Complaint of the Immigrant Fruit

Summer’s been mild and lovely, but the tomatoes are not thrilled. They’re out there sulking, reddening at a grudging rate while the bacon sits forlornly in the fridge and the pasta sleeps alone. One or two small ones ripen per day, barely enough to decorate a salad, not big enough to cut into slabs and slide into mayonnaise.

future blt's

future blt’s

Tomatoes want heat. They remember their domestication by Aztec farmers, the tropical, pouring sunlight they were bred for; they have forgotten the cool mountain home of their ancestors in the Andes, where tomatoes still grow wild on tangled vines. Tomatl, said the Aztecs, close enough to understand in Michigan today. What cooler word did the Inca have for them? Give them summer heat and they distill its flavor into red flesh, summer in a thin, flaming skin. Imagine how it burst on the tongue of the first Italian chef bold enough to try it, in the kitchen of a Medici perhaps, when Europe thought it was poisonous. Tomatoes were found to need no antidote. My tomatoes are moping, but they will come through. It’s just going to take a little longer than usual.

Men In Trucks

They varied in age, size, and attitude. So did the men. There were twelve men, one huge dumptruck, two bobcat loaders, a roller, two pickups with trailers to carry the bobcats and roller, and the huge paving machine itself, like something out of Hieronymus Bosch, or at least Dante’s Inferno. The dumptruck fed lumpy black chunks into the paver and a smooth, black, steaming driveway appeared beneath and emerged behind it. Men not running the machines tended the edges with shovels and strange long-handled tools.  There was a burnt reek in the air.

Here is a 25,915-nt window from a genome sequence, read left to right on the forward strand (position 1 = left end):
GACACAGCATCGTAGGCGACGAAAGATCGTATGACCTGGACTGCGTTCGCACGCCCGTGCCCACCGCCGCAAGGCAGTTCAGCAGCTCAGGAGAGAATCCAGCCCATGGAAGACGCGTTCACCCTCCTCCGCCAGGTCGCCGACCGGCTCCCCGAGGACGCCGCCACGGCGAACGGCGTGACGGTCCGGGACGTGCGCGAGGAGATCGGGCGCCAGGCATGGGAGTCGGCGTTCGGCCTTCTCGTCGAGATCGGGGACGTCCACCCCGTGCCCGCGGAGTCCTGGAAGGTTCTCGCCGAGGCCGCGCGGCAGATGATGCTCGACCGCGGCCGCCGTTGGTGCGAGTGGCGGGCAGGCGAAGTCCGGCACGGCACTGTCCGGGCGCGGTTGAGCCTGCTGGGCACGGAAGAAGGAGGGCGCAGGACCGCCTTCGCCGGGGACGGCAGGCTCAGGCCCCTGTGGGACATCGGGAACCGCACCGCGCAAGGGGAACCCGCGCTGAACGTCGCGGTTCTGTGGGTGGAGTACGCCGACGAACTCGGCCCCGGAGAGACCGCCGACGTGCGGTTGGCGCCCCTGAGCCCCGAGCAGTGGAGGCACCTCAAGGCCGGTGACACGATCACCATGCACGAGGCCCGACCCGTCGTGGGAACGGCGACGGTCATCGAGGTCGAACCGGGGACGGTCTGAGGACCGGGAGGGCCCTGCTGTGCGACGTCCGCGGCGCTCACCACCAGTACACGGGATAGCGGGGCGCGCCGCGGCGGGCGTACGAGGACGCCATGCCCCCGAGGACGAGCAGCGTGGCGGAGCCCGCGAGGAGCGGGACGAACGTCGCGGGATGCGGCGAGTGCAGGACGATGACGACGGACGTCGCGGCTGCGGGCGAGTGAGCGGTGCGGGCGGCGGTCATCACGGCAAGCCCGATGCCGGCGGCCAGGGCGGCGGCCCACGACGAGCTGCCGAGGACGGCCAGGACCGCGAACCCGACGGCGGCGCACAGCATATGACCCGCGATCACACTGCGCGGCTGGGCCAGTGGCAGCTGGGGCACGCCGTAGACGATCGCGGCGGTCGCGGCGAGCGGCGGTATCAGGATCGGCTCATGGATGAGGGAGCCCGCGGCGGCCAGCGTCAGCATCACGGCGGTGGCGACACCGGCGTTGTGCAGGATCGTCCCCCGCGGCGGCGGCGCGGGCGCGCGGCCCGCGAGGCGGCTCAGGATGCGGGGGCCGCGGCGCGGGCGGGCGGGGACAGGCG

They had already ripped up the old, crumbly asphalt from the driveway, laid down gravel, and rolled out a first layer of new pavement while I was busy elsewhere. The lavender and thyme once draped so gracefully over the edge of the asphalt, softening it, were cut back, prepped for surgery. Now I was here to watch the final layer go on.

The men and the trucks worked together seamlessly, and wordlessly for the most part, since the machinery made enough noise for all participants. My cat had already lit out for a quieter territory, but I was sure if my grandson were here he’d be fascinated by the whole thing. My kids, at that age, would have wanted to get out in the middle of it, directing traffic. I was fascinated by it myself.

Because this is truly human stuff: how we have extended our puny strength to rock-moving, road-building proportions. True, this has led us to some big mess-ups on our planet. But we can imagine and follow a plan of both brute force and intricacy, moving tonnage while placing 45-degree bevelled edges exactly where the lavender and thyme stop. Maybe we can learn to fix our planetary mess-ups. How many have to agree before we can start?